Francine Prose's New Book
In the New York Times, I came across this review of Francine Prose's latest book about reading and writing. While she offers something of a throwback to the 1940s and 50s Adler's Great Books idea, I do agree with her that good writers are good readers, and that it takes some practice, patience, and pleasure to read with a "writer's eye."
Prose, however, launches into the tiresome and very dated attack against MFA programs, basically arguing that they abandon this discipline. Perhaps some individual programs do. And perhaps it makes for satiric material (Prose caught that wave, too, but that's a cliched topic, really, one that is a stale insider's joke that wasn't that funny to begin with). But few writing programs make the argument that they "teach" how to write. Their usual promise is that they offer an opportunity to be in an artificial and isolated writing community for two or three years. For many, that's a tremendous opportunity. But the idea that MFA programs are ruining literature, creating mediocrity, is giving them way too much credit and importance, is creating a bug-a-boo that has little boo and almost no bug.
Essentially Prose contends that great writing can be learned from reading great literature. This premise was supported, interestingly, by my own MFA and subsequent Ph.D. education in the mid-80s, that hey-day of post-structuralist literary theory. I took seminars on D. H. Lawrence, James Joyce, and W. B. Yeats. From feminist critic Susan Gubar (who later was my Ph.D. director), I took a class on WW II literature, reading (quite favorably) novels by Mailer and Heller. No, we didn't always read these materials from a writer's perspective, though I was encouraged to do so--Gubar, for one, took me on because I was a poet (like her collaborator Sandra Gilbert) and that I was not deeply beholden to theory.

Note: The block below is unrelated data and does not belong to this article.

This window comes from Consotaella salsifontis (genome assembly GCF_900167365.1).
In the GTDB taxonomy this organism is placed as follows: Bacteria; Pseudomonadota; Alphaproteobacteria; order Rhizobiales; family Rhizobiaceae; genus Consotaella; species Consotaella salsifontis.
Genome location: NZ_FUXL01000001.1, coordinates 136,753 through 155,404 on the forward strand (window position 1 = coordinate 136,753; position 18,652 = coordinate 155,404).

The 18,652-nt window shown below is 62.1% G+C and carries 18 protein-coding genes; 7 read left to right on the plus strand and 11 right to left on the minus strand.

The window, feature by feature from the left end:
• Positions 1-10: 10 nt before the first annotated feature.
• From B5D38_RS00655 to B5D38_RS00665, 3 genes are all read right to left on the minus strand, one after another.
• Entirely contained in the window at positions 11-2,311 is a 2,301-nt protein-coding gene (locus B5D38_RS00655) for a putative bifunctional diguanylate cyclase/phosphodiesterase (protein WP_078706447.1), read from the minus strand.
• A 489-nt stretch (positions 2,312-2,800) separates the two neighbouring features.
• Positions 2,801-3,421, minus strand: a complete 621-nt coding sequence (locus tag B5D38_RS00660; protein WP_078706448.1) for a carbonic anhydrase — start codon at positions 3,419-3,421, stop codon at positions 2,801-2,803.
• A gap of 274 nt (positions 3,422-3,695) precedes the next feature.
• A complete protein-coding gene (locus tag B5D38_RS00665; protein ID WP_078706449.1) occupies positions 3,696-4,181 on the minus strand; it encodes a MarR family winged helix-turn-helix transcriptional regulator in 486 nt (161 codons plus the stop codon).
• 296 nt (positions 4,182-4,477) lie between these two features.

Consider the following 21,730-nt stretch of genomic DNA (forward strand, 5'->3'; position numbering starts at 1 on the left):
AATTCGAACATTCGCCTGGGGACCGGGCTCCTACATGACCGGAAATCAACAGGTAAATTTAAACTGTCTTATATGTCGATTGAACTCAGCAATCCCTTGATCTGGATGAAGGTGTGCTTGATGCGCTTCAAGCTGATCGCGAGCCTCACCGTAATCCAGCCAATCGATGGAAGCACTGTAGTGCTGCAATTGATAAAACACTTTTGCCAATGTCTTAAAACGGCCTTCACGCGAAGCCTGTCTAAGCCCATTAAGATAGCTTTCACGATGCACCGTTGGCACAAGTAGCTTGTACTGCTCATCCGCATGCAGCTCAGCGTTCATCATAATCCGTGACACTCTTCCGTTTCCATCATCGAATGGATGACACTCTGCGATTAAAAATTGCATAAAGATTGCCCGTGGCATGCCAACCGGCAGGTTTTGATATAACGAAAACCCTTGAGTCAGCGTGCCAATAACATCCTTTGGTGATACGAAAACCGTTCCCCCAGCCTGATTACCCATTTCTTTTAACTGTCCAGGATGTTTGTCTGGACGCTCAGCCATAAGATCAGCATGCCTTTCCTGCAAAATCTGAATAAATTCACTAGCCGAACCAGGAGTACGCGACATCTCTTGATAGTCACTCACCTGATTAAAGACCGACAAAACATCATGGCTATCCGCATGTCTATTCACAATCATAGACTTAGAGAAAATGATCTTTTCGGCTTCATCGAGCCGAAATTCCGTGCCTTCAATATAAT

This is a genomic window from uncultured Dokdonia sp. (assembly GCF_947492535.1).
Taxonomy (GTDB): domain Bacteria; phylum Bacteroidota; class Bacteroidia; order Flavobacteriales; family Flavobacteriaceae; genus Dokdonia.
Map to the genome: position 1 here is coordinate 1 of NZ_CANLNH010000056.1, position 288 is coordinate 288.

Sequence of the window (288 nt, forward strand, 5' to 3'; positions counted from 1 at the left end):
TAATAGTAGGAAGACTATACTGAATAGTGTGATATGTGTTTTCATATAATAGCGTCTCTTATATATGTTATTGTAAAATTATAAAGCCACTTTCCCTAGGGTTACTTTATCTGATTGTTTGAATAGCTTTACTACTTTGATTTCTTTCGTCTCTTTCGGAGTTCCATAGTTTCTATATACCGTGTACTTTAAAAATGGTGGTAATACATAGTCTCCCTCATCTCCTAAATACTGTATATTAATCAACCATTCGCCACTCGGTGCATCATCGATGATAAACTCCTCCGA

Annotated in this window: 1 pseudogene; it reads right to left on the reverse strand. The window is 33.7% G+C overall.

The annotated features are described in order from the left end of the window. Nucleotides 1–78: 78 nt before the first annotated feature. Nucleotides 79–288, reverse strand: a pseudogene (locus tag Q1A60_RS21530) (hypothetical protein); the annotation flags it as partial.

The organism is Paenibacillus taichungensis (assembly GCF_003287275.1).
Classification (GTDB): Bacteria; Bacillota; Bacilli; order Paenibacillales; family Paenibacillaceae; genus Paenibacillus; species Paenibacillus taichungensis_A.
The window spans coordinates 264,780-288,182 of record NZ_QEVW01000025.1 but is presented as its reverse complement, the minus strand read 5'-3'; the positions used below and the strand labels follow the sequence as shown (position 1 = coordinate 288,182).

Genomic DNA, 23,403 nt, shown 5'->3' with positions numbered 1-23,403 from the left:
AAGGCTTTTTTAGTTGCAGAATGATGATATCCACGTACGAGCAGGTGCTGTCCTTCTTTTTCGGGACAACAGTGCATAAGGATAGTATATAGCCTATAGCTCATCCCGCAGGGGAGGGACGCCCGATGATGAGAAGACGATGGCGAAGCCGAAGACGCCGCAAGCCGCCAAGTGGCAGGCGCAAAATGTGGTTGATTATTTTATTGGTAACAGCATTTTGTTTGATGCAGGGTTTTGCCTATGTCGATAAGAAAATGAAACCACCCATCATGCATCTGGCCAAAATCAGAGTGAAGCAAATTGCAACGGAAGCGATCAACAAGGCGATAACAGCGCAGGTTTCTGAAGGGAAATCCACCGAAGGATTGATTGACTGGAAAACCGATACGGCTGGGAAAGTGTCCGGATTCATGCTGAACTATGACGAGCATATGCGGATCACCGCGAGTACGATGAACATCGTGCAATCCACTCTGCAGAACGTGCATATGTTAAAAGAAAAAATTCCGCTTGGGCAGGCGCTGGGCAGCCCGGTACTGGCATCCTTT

And one of my creative writing workshops was a class on classical imitations, in which we spent the entire semester reading Ovid and writing our own Metamorphoses. I also had to read in Spanish and French. So I'm kind of wondering exactly what kind of program and reality Prose is writing against, and that's when I suspect it's a kind of convenient fiction she has created.
I allow that I truly grew as a writer after attaining my MFA degree, but it did give me a necessary exposure beyond my own little world in the hinterlands of Idaho. But the best experience for me in the MFA program at Indiana University was that I had to read a great deal, often in the slow ways Prose describes. In my own creative writing classes, I generally do not include writing texts (though I do often use John Dufresnes' The Lie That Tells a Truth, because I need all the help I can get in teaching narrative writing), but just books of poetry and short stories--not anthologies, by the way.
Finally, I recommend MFA programs only to students who seem genuinely interested first and foremost in being engaged in some kind of formal writing community. I never tell them that that's where they'll learn to be a writer. Like nearly every good writing teacher I know, the lesson I do impart is that in order to be a good writer that the very best thing one can do is to read, read, read. You can do that both within and without an MFA program, before or after, inside or outside.